I wanted to mark the occasion of finally meeting one. Back in New York, the primary reason I fled Queens for eight years in Brooklyn was to shorten the commute to the homes of the many (many) Brooklyn Italians I dated during my time in Gotham. Since arriving in the Midwest, though, it’s been a fallow, arid time in the Michael-loves-guidos department. So on Saturday night, Gino represented an entire city of unexplored potential for me.

I had a bad intuition about things as we made our way to the pizzeria. Not only was I feeling unexpectedly old, but as Saturday wore on I was also feeling unexpectedly symptomatic. It’s a common occurrence with Attention Deficit Disorder; when you least expect it, the regular sensory inputs of life–sights, sounds, touch, taste–can add up in your brain to a sense of absolutely overwhelming stimulation.

It’s like having a migraine and wanting to put your head under a pillow to shut off your senses. Except in this case, instead of everything in the world giving you a headache, everything just conspires to annoy you into exceeding bitchiness.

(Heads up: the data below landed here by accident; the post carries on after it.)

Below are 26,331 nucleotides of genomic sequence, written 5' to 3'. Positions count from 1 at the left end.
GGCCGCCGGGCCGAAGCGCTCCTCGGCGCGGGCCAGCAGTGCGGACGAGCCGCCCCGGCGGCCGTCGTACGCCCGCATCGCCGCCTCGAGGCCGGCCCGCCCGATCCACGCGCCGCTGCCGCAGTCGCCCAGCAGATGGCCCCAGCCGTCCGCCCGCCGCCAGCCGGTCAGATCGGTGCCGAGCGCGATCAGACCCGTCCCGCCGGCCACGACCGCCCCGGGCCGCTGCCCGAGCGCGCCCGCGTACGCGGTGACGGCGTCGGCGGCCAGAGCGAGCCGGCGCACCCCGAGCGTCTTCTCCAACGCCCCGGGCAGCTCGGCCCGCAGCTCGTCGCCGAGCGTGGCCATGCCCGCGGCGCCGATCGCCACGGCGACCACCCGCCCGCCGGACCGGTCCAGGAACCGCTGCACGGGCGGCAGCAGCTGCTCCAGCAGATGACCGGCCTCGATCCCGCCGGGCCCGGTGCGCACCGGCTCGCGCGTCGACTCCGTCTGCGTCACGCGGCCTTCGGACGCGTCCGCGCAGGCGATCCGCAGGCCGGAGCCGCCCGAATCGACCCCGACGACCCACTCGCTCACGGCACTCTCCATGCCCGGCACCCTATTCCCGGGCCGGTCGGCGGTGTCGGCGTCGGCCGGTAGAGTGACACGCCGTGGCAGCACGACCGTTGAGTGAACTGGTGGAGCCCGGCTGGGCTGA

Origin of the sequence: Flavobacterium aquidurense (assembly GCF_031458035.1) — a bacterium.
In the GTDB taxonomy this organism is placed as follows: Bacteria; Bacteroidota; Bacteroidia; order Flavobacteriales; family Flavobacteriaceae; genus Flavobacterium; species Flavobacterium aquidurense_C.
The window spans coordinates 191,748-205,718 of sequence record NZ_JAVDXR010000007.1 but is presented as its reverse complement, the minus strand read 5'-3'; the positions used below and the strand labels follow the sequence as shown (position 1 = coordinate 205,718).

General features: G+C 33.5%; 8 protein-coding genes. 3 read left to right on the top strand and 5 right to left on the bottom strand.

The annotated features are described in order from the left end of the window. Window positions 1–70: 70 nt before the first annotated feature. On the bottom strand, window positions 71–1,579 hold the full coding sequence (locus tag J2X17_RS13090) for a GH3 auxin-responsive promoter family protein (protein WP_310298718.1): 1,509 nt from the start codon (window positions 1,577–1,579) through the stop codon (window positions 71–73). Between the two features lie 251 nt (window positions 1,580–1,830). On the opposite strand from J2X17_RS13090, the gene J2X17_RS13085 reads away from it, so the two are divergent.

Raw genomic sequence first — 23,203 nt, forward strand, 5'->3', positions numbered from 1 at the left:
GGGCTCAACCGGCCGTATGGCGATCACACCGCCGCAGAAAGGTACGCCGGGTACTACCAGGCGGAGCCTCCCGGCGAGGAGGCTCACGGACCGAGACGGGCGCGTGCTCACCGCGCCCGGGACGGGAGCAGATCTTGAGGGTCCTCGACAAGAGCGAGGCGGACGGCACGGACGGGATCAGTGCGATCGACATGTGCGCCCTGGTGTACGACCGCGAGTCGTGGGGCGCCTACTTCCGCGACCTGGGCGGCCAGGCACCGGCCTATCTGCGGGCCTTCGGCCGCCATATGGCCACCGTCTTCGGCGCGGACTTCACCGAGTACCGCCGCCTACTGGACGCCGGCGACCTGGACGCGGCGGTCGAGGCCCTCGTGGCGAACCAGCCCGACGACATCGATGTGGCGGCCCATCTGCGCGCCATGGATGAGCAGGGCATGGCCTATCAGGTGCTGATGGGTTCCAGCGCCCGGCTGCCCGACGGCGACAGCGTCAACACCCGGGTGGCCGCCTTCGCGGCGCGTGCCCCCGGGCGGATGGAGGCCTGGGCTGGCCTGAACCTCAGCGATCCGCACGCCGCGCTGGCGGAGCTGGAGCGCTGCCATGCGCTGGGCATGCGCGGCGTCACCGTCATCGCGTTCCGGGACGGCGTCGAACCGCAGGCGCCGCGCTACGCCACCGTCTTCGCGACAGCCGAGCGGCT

“What’s with places like Lou Malnati’s?” I asked Gino as we made our way down Illinois toward the eatery. “They’re supposed to be Chicago legends but most of their locations always turn out to be in the suburbs. I mean look at Portillo’s; they have one freaking location in the city and 7,000 in the suburbs but they call themselves Chicago’s hot dog. What the hell is that?”

“Did you forget to have your coffee again today?” Gino replied. Two dates and I was already pegged.

We didn’t last long at out first table. “I know I wanted a high-top but my snow boots don’t have any heels and they keep slipping off the foot rest.”

I asked the server if we could change tables while Gino kept cultivating the benefit of the doubt.

I opined on the second table before we even had the chance to sit. “This one’s kind of close to the next party. Can we sit in the back room instead?”

Gino answered for our server, “Only if you promise not to tell me that you feel a draft next, Lucy.”